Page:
The second alternative is to keep the class together as a large group and do the challenges as either full class discussion activities or assign individual students to conduct research about one or all of the sub-challenges. The teacher might show a new challenge each day in class and then allow students to go to the webpage associated with that challenge to start their investigation. This method may be more appropriate for schools where a computer lab is the location where multiple computers are available to students. The challenge segment could be shown to the full class in the lab and then students could work on individual machines to collect information from appropriate websites to come up with a solution to the challenge.
The length of time needed for individual groups or students to conduct their web based research will vary with each class but it is expected that appropriate information can be found by students in a two to three class period time frame. The teacher will want to circulate among the groups to check for on-task behavior and to answer questions or pose questions to groups as appropriate.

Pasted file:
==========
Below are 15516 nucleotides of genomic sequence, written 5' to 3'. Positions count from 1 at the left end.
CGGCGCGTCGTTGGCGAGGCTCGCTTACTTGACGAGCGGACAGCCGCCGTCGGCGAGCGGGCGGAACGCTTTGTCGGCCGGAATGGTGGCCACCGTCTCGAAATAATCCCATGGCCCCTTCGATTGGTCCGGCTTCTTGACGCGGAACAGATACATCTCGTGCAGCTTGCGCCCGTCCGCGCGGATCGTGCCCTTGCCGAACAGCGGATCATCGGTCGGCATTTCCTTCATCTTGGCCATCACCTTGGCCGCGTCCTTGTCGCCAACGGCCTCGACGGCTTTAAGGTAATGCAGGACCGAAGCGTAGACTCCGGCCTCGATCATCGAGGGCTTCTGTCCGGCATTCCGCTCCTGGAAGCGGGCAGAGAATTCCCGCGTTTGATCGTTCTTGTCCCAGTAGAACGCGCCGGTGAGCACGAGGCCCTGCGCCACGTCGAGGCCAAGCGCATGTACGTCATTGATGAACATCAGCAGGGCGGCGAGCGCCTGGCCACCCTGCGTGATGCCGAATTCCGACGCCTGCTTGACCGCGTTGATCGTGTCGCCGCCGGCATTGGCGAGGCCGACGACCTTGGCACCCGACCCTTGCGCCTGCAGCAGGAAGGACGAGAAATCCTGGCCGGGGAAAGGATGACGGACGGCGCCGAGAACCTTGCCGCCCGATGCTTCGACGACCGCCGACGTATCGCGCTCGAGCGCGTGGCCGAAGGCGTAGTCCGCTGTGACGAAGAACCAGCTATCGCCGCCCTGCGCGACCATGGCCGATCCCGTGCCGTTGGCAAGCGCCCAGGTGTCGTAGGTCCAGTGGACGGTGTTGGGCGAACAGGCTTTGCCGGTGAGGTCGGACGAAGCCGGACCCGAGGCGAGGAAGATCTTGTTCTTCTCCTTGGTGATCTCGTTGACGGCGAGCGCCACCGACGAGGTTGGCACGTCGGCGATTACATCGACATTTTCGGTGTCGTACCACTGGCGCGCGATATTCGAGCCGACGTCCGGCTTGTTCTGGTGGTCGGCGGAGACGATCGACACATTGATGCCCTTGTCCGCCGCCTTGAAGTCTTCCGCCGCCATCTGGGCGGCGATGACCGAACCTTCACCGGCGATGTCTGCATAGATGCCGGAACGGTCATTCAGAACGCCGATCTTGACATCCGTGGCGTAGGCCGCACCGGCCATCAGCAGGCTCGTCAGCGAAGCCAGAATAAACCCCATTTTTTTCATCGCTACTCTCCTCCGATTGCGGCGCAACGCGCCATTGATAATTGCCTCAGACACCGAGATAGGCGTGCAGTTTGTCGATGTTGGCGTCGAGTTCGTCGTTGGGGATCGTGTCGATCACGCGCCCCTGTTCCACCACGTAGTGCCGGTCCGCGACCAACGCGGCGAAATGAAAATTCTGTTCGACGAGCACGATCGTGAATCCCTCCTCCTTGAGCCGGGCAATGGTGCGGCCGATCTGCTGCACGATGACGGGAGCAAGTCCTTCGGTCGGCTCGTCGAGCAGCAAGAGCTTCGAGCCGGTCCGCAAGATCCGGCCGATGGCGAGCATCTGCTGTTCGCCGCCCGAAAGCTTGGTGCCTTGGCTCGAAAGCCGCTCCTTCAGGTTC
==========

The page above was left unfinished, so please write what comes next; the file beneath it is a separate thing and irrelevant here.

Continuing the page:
If students are familiar with presentation programs such as PowerPoint tm they might want to prepare a simple presentation where they list their question(s) from the challenge and then present their research results. They can link web pages where they have found information into the presentation. Alternatively, students with web page development expertise might make a simple web page where they show their question and present their solutions along with web links to other pages. In classes where technology alternatives are not as numerous simple written reports, with evidence from their research, can be prepared